Thursday, April 26, 2012

Tomato cage and the Stapelia mystery solved

Tuesday evening when I got back from coaching T-ball I used the last of the available light to plant Sweet 100, Roma, Black Krim, Mortgage Lifter and Aunt Ruby's German Green tomato seedlings in the raised bed where I'd previously planted the Albion strawberries (which I'm still hoping will come up).  I'm not really happy with the tomato cages that I used in the first bed I built as they take up so much room they limit how many can be placed in each bed and usually aren't tall enough for most tomato varieties anyway.  I was looking for some other way to manage the new plantings when I struck upon the idea of using bamboo tied together like the scaffolding they use in Asia.  I went to Home Depot yesterday and bought 4 packages of six 6' bamboo stakes and using a ball of twine I already had, began to construct my cage.  The uprights were simply pushed into the soil until they hit solid ground and the exterior cross pieces were woven through the uprights to make a loose basket weave, then lashed together with the twine. Next I lashed cross pieces to each side to make five individual compartments, one for each type of tomato and used plastic garden fencing to separate each compartment and add additional rigidity to the cage.  So far, only one plastic "wall" is installed, as darkness stopped me from completing the rest yesterday.  The nice thing about using bamboo, besides it be an inexpensive sustainable product, is that it can be cut with a good pair of pruners, which can also be used to cut the twine and the garden fencing to the right length or width, so the entire cage was built using just one tool. Another bonus to this design is by that cutting the twine, the entire cage can be disassembled for easy storage at the end of the season.  The total project cost was was around $15 and the finished cage is 5.5' x 18" x 5' and each section is 18" x 11.5" x 5'.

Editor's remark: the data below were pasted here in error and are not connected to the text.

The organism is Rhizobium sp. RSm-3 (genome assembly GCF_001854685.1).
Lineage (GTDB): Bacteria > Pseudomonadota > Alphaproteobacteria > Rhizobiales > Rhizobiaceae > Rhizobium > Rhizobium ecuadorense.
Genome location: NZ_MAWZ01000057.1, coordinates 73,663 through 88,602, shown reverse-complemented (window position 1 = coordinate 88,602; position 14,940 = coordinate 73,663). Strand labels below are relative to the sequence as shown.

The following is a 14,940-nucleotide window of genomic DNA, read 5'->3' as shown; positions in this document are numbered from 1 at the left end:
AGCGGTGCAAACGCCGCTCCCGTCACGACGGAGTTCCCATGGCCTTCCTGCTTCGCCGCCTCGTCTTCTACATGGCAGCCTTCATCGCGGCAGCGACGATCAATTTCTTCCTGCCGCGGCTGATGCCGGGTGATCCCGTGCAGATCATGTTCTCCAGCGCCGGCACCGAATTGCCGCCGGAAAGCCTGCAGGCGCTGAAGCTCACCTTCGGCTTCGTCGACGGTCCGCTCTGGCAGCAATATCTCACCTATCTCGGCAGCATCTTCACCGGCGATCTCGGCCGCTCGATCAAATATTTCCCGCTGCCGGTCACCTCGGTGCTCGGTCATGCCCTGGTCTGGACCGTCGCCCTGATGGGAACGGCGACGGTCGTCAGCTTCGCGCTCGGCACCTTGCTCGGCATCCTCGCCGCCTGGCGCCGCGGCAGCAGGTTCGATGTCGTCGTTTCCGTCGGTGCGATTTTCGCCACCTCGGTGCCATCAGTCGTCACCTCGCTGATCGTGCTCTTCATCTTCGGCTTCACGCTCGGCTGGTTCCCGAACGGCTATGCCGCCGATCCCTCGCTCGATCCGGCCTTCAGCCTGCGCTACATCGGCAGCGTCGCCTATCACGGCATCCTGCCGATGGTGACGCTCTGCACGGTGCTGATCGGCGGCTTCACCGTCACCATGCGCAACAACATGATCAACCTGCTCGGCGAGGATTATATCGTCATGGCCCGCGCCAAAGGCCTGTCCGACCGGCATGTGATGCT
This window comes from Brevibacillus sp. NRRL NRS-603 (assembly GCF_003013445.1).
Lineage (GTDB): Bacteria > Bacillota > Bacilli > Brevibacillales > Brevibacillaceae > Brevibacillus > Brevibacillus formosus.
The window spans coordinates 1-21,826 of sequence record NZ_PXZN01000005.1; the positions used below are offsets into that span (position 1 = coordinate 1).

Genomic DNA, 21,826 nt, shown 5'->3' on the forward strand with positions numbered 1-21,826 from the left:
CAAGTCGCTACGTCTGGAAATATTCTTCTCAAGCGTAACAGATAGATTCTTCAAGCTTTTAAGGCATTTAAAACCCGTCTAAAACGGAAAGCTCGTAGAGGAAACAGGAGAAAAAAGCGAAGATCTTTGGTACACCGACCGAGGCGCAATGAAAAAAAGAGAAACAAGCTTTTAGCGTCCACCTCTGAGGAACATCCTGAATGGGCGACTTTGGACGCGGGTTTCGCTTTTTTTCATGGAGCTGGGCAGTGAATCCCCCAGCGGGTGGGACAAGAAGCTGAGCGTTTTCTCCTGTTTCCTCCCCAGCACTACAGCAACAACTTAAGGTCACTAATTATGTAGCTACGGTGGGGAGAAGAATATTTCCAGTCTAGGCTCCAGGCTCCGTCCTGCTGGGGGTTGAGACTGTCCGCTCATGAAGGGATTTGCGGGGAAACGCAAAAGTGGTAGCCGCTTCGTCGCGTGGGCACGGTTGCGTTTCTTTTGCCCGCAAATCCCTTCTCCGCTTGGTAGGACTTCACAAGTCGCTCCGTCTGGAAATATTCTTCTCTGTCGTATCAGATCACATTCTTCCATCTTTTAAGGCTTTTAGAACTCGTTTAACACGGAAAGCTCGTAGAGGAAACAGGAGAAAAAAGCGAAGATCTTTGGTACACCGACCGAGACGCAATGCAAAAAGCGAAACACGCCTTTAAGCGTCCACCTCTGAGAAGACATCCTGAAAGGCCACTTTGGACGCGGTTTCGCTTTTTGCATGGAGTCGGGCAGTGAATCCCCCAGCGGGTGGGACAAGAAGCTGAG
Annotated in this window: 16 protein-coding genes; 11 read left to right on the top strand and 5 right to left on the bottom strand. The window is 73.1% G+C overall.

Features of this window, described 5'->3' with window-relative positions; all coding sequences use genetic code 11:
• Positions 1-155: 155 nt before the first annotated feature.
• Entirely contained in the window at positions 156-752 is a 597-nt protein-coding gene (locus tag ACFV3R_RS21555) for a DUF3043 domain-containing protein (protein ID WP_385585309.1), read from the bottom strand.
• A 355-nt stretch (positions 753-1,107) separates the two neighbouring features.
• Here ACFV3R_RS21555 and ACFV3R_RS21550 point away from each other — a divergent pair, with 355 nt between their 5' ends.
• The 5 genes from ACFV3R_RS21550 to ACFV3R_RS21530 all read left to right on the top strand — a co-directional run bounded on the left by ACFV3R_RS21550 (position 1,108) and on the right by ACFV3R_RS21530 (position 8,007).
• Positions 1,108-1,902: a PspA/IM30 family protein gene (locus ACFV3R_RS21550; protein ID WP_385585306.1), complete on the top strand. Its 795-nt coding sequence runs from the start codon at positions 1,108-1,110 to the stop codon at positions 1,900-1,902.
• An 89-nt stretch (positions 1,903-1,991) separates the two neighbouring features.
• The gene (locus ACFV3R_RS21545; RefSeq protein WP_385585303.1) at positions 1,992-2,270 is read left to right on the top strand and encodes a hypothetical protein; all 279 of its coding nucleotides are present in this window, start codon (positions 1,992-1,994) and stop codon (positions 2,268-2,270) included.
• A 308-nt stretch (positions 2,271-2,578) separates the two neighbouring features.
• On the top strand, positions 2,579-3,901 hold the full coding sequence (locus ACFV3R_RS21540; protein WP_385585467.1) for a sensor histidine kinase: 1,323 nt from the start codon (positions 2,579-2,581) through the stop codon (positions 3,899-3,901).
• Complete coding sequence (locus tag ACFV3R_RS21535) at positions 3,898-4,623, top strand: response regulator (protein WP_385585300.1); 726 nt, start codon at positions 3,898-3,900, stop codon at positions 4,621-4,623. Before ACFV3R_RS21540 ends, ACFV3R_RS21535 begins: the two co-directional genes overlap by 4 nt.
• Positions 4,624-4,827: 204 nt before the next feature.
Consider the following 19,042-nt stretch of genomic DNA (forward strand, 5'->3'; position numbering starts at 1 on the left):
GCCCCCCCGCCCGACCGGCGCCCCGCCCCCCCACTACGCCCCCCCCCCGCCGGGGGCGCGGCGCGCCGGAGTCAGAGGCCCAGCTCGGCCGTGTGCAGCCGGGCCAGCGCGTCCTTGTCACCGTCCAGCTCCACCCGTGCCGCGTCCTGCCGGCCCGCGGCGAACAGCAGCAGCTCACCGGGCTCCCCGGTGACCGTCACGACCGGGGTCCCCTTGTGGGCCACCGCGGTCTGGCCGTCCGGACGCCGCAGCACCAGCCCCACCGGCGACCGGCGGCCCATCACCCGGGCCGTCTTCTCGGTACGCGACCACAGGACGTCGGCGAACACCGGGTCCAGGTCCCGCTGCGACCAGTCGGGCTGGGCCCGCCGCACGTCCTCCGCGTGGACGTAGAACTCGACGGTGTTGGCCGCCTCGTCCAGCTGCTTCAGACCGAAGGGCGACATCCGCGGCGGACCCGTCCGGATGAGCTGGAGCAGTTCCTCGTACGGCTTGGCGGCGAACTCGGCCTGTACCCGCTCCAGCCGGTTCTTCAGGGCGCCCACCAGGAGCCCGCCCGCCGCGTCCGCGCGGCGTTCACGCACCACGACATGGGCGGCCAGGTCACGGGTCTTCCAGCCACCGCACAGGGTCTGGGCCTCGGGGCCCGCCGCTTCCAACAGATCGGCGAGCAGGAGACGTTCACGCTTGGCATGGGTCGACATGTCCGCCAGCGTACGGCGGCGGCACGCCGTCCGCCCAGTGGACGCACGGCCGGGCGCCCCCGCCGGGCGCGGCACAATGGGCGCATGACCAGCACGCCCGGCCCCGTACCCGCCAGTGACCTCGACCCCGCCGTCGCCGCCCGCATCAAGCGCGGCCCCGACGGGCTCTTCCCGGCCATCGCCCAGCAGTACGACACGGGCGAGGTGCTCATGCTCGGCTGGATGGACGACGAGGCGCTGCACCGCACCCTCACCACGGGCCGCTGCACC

3 sections of the cage, with standard tomato cages in the background

The Stapeila mystery has been solved, thanks to Detrick, who provided the cutting at the Plant Swap; the one in the foreground is Stapelia leendertziae and the one behind it is Orbeopsis malanantha, so it's not a Stapelia at all, although they are in the same family, just a different genus.  After Googling both of them and seeing the gorgeous deep red of their blooms, I can't wait to see them for myself.  After seeing the differences in the blooms, I can see why they are in different genera, as S. leendertziae displays the star shaped bloom typical of Stapelia, while the blossom of O. malanantha is shaped like the bowl of a red wine glass, which is highly appropriate since it is a deep red reminiscent of a hearty burgundy.

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